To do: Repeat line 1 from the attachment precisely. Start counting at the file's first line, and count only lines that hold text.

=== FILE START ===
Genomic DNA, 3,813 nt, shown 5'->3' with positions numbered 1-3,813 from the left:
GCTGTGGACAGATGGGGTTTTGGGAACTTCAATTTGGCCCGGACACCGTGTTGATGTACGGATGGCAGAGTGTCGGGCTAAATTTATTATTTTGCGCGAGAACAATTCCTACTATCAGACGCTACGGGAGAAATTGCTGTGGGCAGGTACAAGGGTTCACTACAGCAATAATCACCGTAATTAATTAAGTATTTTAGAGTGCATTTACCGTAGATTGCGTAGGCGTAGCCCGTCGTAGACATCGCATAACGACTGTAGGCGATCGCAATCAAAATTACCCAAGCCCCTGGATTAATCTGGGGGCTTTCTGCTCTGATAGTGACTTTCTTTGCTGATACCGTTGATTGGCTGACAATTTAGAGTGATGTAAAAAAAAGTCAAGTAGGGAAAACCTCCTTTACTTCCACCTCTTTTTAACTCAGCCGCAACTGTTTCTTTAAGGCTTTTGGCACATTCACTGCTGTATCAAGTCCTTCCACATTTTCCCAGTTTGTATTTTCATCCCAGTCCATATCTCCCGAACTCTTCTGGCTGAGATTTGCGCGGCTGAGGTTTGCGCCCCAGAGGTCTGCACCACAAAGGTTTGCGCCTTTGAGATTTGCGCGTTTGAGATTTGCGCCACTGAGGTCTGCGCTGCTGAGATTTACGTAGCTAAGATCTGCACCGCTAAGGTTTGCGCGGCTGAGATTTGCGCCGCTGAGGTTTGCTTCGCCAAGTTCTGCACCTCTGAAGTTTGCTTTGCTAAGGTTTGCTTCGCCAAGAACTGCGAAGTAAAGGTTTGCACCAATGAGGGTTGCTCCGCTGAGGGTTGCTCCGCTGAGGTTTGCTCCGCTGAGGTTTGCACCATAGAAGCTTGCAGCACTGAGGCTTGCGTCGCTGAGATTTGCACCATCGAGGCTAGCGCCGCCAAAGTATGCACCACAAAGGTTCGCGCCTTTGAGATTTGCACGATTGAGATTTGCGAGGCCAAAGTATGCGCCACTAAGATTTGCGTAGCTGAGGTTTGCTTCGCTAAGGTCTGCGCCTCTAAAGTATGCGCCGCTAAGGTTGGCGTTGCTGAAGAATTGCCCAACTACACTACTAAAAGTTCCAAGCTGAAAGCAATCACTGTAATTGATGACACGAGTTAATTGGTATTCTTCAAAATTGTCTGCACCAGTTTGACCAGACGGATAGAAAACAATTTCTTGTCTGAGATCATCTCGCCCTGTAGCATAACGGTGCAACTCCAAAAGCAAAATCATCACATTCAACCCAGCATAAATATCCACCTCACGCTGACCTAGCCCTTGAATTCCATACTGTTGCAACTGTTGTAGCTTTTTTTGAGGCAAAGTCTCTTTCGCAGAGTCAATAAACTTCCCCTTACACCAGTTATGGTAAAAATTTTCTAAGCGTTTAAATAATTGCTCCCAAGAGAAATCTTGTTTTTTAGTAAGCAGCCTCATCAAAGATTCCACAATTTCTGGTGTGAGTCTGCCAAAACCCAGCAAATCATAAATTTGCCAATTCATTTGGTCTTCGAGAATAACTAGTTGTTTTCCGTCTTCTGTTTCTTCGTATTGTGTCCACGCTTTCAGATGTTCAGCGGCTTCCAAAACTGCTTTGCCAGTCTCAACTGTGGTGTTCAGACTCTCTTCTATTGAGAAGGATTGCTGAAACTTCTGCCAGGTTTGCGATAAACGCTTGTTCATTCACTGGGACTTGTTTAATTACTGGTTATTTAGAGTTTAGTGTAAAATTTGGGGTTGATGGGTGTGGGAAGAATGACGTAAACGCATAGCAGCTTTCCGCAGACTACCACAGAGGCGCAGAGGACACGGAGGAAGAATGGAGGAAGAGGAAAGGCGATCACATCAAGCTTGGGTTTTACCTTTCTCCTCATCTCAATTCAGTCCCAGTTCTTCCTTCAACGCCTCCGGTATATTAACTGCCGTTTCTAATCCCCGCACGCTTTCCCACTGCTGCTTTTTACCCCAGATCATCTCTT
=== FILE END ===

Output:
Genomic DNA, 3,813 nt, shown 5'->3' with positions numbered 1-3,813 from the left: